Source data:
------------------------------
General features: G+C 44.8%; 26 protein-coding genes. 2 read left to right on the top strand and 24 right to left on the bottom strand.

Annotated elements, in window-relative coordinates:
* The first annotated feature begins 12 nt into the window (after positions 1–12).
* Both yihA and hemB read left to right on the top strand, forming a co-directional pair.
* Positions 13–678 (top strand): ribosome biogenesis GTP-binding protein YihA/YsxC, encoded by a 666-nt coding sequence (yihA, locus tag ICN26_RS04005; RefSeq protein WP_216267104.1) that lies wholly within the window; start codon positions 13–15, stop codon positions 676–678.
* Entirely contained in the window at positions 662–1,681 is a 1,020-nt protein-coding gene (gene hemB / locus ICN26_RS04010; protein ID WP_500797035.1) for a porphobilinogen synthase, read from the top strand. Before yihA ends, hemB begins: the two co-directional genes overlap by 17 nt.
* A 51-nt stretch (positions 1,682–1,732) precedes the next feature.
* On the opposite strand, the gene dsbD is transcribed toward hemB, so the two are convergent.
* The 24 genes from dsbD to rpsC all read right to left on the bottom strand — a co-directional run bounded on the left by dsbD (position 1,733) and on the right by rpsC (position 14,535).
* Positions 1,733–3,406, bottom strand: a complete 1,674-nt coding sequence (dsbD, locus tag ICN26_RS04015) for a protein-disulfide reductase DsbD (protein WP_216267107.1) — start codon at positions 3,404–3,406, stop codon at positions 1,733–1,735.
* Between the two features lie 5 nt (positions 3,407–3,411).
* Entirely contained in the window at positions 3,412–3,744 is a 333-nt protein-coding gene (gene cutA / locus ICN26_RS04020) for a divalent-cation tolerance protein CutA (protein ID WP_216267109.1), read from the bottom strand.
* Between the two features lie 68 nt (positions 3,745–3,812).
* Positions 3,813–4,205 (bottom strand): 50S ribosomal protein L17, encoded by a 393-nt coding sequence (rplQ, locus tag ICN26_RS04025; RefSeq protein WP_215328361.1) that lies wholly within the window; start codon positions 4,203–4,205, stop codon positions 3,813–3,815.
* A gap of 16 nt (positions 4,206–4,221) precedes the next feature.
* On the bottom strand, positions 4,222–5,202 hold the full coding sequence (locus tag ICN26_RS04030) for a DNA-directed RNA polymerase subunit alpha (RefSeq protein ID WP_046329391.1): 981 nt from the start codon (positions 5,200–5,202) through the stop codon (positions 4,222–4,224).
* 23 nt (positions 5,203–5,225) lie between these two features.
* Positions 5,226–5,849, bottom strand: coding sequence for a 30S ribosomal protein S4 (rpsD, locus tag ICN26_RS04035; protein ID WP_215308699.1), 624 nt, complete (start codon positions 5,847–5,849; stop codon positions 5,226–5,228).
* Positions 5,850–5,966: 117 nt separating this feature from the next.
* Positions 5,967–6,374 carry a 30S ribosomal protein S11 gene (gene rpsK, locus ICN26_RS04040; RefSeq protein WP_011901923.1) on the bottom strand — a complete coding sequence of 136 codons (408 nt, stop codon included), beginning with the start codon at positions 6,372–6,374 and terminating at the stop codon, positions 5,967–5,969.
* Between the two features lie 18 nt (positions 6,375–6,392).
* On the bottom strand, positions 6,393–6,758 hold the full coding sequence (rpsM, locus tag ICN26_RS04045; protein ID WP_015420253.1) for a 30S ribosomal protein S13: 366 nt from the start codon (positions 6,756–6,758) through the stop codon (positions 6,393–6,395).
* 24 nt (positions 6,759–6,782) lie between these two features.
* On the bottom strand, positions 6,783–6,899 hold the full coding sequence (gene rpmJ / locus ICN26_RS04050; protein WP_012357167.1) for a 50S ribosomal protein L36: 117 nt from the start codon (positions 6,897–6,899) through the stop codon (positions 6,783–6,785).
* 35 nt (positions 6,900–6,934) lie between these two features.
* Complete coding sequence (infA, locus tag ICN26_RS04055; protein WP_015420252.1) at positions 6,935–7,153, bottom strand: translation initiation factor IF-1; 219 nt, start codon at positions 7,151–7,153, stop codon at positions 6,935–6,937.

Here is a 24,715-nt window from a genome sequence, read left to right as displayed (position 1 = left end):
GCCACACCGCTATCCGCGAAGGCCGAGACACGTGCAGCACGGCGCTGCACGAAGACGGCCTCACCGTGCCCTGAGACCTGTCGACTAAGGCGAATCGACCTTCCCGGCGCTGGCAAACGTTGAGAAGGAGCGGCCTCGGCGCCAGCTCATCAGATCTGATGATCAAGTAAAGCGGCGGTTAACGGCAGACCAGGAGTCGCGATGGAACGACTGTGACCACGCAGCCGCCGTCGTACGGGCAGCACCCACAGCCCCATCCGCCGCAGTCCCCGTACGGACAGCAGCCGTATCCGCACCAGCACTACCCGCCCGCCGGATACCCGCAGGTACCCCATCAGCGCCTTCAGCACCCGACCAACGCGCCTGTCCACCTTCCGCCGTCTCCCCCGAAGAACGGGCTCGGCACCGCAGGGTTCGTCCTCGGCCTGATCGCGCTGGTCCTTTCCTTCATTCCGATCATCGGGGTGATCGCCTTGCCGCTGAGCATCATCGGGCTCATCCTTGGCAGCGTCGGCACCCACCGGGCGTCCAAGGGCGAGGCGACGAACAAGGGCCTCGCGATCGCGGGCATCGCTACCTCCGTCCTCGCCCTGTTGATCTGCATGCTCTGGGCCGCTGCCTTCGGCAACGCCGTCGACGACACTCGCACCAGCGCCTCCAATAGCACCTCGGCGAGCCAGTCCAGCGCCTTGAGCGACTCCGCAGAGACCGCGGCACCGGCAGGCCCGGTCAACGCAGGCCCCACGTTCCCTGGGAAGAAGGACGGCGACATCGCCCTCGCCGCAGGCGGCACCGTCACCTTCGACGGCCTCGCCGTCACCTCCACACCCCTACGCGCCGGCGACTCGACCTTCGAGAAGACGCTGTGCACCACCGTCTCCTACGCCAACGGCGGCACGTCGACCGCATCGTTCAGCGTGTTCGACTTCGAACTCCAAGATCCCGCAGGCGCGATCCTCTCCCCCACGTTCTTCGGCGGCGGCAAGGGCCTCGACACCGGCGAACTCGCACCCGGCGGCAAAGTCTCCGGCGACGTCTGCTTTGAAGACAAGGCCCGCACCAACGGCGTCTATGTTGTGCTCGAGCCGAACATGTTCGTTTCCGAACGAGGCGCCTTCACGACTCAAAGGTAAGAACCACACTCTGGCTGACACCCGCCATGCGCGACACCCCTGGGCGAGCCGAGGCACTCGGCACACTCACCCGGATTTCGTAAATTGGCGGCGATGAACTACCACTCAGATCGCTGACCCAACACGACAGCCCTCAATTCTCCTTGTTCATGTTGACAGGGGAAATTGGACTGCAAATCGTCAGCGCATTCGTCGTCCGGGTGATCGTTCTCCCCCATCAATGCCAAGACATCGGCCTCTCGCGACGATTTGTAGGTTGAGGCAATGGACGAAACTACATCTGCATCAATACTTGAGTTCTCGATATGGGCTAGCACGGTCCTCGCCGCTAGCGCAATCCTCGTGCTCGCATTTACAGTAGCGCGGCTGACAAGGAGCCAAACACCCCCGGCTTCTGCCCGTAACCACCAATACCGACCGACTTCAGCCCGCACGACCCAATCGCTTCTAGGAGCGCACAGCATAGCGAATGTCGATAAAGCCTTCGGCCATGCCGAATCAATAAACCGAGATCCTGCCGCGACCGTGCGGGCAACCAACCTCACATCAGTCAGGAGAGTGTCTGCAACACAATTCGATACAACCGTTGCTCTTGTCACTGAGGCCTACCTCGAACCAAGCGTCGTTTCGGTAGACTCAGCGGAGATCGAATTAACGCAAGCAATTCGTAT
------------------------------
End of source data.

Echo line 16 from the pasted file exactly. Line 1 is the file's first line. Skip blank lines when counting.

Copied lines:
* On the bottom strand, positions 4,222–5,202 hold the full coding sequence (locus tag ICN26_RS04030) for a DNA-directed RNA polymerase subunit alpha (RefSeq protein ID WP_046329391.1): 981 nt from the start codon (positions 5,200–5,202) through the stop codon (positions 4,222–4,224).